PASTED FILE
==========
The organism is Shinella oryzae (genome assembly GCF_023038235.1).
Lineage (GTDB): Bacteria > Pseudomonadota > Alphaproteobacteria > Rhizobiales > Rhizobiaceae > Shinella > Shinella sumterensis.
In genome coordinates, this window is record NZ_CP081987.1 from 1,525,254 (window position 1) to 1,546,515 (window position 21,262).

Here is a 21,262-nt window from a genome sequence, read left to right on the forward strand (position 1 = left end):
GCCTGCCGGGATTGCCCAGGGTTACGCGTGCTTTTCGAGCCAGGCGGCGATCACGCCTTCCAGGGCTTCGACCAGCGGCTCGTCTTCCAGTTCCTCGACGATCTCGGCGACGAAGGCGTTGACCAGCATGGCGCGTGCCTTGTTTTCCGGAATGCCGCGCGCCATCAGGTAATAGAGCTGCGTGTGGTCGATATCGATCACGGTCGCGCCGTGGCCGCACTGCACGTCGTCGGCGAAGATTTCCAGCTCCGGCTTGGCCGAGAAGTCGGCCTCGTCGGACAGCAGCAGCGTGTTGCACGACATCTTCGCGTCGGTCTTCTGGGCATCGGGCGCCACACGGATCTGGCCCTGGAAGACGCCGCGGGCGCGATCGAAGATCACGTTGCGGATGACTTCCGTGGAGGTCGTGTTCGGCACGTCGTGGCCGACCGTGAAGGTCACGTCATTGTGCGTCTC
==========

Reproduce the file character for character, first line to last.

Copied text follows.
The organism is Shinella oryzae (genome assembly GCF_023038235.1).
Lineage (GTDB): Bacteria > Pseudomonadota > Alphaproteobacteria > Rhizobiales > Rhizobiaceae > Shinella > Shinella sumterensis.
In genome coordinates, this window is record NZ_CP081987.1 from 1,525,254 (window position 1) to 1,546,515 (window position 21,262).

Here is a 21,262-nt window from a genome sequence, read left to right on the forward strand (position 1 = left end):
GCCTGCCGGGATTGCCCAGGGTTACGCGTGCTTTTCGAGCCAGGCGGCGATCACGCCTTCCAGGGCTTCGACCAGCGGCTCGTCTTCCAGTTCCTCGACGATCTCGGCGACGAAGGCGTTGACCAGCATGGCGCGTGCCTTGTTTTCCGGAATGCCGCGCGCCATCAGGTAATAGAGCTGCGTGTGGTCGATATCGATCACGGTCGCGCCGTGGCCGCACTGCACGTCGTCGGCGAAGATTTCCAGCTCCGGCTTGGCCGAGAAGTCGGCCTCGTCGGACAGCAGCAGCGTGTTGCACGACATCTTCGCGTCGGTCTTCTGGGCATCGGGCGCCACACGGATCTGGCCCTGGAAGACGCCGCGGGCGCGATCGAAGATCACGTTGCGGATGACTTCCGTGGAGGTCGTGTTCGGCACGTCGTGGCCGACCGTGAAGGTCACGTCATTGTGCGTCTC